In each case, Packard benefited from his close friendship with Bob Livingston, who chaired Appropriations for four years. So it was no surprise that Packard reciprocated their friendship by spending much of 1998 as campaign manager for Livingston's unconventional bid for a speaker's post that was not yet vacant. But Packard's nine months of work unexpectedly bore fruit when Speaker Newt Gingrich announced his resignation three days after the November 1998 election, and Livingston quickly showed that he had locked up the succession. Suddenly Packard was one of the most important members of the House, which Livingston reinforced by naming his ''trusted friend'' as co-chair of his transition team. Packard had become in political parlance the speaker-designate's ''go-to guy,'' a nice slice of political power; he quickly sent out the message that the new speaker would be far more inclusive, far less partisan than the exiting Gingrich. But, alas, what blossomed so quickly faded to a nightmare for his allies, with Livingston's stunning December 19 resignation announcement. Still, Packard kept his new Energy and Water chairmanship; his collegial style should play well in Denny Hastert's narrowly-divided House.
On local issues, he has crusaded against illegal immigration. He responded to what he considered an egregious case of an illegal alien receiving $12,000 in federal funds to leave her previous home, which was becoming a federal housing project. Packard won enactment of a bill to ban that.
Safe. Packard is a sure bet in this overwhelmingly Republican district. He can have this seat as long as he wants it.
Update: October 18, 2000
Ron Packard on November 3, 1999, announced he would retire at the end of his ninth term to spend more time with his family, his 34 grandchildren in particular. Packard, who chairs the Appropriations subcommittee on water and energy, was known for using his post to address local concerns such as sand replenishment for North County beaches. But Packard made a greater impression on his House colleagues through his efforts to cut federal spending, setting an example for Republicans to follow when they won control of Congress in 1994. ''I didn't really dream I would live long enough to see us reverse that trend,'' he said.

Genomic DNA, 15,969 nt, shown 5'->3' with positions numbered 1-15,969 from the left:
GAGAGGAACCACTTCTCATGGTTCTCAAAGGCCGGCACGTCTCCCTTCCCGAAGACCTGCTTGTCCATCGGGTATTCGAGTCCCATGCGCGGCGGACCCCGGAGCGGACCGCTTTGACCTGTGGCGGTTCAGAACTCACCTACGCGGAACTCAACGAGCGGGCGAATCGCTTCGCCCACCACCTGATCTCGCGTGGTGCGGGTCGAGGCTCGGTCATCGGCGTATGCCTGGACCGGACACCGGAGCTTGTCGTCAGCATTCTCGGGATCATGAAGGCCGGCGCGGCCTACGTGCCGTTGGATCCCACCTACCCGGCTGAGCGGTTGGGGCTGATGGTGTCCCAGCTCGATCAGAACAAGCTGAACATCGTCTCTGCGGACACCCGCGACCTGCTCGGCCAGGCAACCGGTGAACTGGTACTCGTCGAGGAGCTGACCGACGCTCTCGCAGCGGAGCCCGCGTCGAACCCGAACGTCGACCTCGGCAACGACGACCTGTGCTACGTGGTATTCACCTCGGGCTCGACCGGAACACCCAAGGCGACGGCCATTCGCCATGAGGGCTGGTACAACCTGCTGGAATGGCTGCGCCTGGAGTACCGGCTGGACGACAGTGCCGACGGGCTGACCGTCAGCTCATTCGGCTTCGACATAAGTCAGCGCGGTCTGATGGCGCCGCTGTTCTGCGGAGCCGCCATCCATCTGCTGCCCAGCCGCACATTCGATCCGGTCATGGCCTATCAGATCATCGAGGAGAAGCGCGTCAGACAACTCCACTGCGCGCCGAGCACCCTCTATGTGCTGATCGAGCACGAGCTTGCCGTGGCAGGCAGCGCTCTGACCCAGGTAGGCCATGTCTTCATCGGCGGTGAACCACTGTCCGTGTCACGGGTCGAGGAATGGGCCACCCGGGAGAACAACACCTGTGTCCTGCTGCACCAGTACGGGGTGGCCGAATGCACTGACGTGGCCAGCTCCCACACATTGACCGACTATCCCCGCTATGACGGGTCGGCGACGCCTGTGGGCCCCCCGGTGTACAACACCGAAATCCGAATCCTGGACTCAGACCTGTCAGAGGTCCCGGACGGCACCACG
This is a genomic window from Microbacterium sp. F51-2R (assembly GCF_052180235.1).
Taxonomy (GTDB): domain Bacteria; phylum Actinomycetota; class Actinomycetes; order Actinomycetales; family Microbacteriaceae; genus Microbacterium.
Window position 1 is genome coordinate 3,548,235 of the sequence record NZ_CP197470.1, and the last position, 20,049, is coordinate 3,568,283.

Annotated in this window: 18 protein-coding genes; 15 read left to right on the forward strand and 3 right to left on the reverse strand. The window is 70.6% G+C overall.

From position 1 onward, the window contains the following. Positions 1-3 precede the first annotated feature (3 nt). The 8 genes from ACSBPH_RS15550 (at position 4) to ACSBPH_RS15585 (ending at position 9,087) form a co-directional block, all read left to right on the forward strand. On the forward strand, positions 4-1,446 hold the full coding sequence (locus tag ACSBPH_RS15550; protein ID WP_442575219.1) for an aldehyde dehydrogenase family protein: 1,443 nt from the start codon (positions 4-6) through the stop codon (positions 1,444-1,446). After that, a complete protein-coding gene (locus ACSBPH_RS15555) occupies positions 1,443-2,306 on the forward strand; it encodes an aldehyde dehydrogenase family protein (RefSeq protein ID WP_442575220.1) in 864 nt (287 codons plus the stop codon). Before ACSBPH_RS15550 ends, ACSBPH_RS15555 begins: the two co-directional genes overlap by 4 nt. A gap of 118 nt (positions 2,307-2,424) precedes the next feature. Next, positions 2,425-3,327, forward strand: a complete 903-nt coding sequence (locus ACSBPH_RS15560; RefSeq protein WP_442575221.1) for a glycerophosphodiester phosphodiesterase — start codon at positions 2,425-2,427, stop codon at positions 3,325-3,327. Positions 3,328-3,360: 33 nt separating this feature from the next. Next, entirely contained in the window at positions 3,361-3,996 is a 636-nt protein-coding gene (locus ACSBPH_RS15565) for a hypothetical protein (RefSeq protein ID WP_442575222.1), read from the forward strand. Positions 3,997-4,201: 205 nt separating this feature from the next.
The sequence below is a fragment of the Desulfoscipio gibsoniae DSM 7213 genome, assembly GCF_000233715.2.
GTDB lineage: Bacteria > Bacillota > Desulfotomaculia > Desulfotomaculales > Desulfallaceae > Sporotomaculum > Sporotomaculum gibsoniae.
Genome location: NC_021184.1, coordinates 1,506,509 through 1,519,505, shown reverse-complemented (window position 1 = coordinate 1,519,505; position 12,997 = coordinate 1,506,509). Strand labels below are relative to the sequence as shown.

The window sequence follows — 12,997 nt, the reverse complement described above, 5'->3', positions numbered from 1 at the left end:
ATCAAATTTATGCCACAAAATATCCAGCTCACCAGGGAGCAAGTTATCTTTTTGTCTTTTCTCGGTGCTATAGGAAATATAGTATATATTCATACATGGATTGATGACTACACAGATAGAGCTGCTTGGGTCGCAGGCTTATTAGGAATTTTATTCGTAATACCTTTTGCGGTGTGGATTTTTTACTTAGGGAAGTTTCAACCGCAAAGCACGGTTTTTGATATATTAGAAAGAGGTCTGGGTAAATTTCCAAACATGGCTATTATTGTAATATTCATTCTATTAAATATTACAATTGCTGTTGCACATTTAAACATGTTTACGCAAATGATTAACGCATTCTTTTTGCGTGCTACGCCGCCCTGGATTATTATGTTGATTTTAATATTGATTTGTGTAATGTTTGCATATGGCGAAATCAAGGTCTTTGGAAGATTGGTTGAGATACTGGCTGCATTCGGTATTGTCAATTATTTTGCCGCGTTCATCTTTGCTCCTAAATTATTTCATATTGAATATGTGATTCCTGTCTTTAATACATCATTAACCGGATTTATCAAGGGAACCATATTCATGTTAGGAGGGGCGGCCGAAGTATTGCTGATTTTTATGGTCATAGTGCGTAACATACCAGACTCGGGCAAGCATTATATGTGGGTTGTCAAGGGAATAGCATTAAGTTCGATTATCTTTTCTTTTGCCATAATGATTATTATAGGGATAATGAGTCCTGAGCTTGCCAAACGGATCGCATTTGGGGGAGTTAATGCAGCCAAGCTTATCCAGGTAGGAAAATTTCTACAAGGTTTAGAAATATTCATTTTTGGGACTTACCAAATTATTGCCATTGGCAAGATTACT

This is a solid Republican district and Packard's pending departure set up a ferocious primary battle. Just two days after his retirement announcement, state Senator Bill Morrow became the first Republican to declare his candidacy. Car-alarm entrepreneur Darrell Issa, who has an estimated personal fortune of $200 million and spent $12 million in an unsuccessful campaign for Senate in 1998, quickly followed him. Many observers were expecting former Congressman Bob Dornan--who in September had threatened his former ally, Dana Rohrabacher, with a primary challenge in the nearby 45th District--to run here, but in December Dornan's son Mark instead announced for the seat. The elder Dornan, who some believed had a strong chance to win, said he had ''passed the torch'' to his son to concentrate on his new radio show. Another seven candidates rounded out the Republican field.
On the issues, Morrow, who served six years in the California Assembly before winning a state Senate seat in 1998, and Issa, who co-chaired the 1996 campaign to pass Proposition 209, which ended affirmative action in the private sector, had similar conservative views. The primary instead was dominated by personal attacks. Morrow circulated a Los Angeles Times story from 1998 that questioned Issa's business ethics and practices that Issa said was without merit. Issa lifted a partial quote by Morrow from the San Diego Union-Tribune regarding legislative pay raises that Morrow said was taken out of context. In the final week of the campaign, Morrow circulated another story that said Issa had received poor ratings when he served in the Army; Issa released his military evaluations, which showed the highest possible ratings. Finally, Issa sent a last-minute mailer linking Morrow to former state Senator Frank Hill, who went to a federal prison for extortion; Morrow responded by suing Issa.
Issa loaned his campaign more than $1.5 million and spent more than $820,000; Morrow spent just more than $180,000. Dornan, who was new to the district, was not a factor, raising less than $10,000. Issa won the Republican line with 46%, over Morrow's 30%. Dornan finished a distant third with 7%. On the Democratic side, retired Marine officer Peter Kouvelis defeated mortgage banker Richard Maguire, 60%-40%. But the two accounted for only 18% of the overall primary vote, and Issa should easily win in November.
- Pop. 1990: 573,211
- 10.9% rural;
11% age 65+;
- 83.3% White,
1.1% Amer. Indian,
16.9% Hispanic origin;
62.1% married couple families;
30.4% married couple fams. w. children;
65% college educ.;
median household income: $42,389;
per capita income: $19,435;
median gross rent: $646;
median house value: $237,300.